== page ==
From Red clay to Bluegrass
One would never expect to find mention of Red Level and Loango in California, but that’s exactly what happened as one bluegrass artist, with ties to Covington County, released her debut album, “Nell Robinson and Loango.”
For those who don’t recognize the name, Nell Robinson was once a teacher at Red Level School and whose family owned a farm on Brooklyn Road.
Her granddaughter and Berkeley, Calif., resident, Hilary Perkins, fell in love with the haunting sounds of the soundtrack “O Brother Where Art Thou” and established a bluegrass band in her grandmother’s honor — Nell Robinson and Red Level.
“My connection (with Covington County) goes back a long way,” Perkins said. “My grandma — who was my mom’s mom — had been in the area for years. My mother married a man in the Air Force and we moved a lot. For us, Alabama was home.
“The farm on Brooklyn Road has such a special meaning,” she said. “It was a place where we would could go and people would recognize us.”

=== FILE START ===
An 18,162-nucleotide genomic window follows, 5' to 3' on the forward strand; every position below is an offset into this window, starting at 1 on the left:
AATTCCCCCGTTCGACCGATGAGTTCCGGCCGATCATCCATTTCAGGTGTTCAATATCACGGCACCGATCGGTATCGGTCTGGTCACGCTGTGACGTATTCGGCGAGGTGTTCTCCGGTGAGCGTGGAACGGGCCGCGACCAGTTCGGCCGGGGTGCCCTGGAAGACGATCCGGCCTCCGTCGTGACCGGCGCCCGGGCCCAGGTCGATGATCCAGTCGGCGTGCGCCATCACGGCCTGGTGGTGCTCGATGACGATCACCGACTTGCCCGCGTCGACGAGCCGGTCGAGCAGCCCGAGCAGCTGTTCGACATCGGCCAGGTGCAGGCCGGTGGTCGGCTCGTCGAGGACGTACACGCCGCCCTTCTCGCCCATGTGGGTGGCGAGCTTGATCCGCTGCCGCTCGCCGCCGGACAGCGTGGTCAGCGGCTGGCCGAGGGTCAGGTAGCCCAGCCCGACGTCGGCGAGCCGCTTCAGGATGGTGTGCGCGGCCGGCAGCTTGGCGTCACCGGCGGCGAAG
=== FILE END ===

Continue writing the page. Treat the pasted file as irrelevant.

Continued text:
Perkins said naming her band in honor of grandmother was an appropriate way to honor her memory, and the band’s music is a tribute to the place where she felt the most comfortable growing up – Covington County.
In fact, her most recent visit to the area was last summer for a family reunion of the Robinsons, Cumbies and Foshees.
Perkins said the album is a mix of bluegrass, country and Americana music.
“Bluegrass can be fairly eclectic,” she said. “I love all sorts of wonderful country musicians. What people call bluegrass now, we call hillbilly music. Bill Monroe was one of the greats. When I heard (the O Brother) soundtrack, I was transfixed. I listened to it a thousand times. The music was so powerful. It spoke to me.”
From that point on, Perkins said she was hooked. The 20-year non-profit fund-raiser veteran decided she was going to sing — and sing songs that had a message.
“Bluegrass (music) sounds simple, but it isn’t,” she said. “The more you listen the more complexity you hear. The bluegrass music and old-time music is about hard lives, but it’s sung in a really matter of fact way. It’s not overly emotional or self-pitying. It really is telling the stories of lives — the happy, silly and the really hard parts.
“I find that compelling,” she said. “When someone is telling those hard stories in straight matter, you get a chance to feel it, and that’s what I try to do with my music.”
To hear a sample of Perkins/Robinson’s music, visit nellrobinsonmusic.com. The CD will be released in the coming months.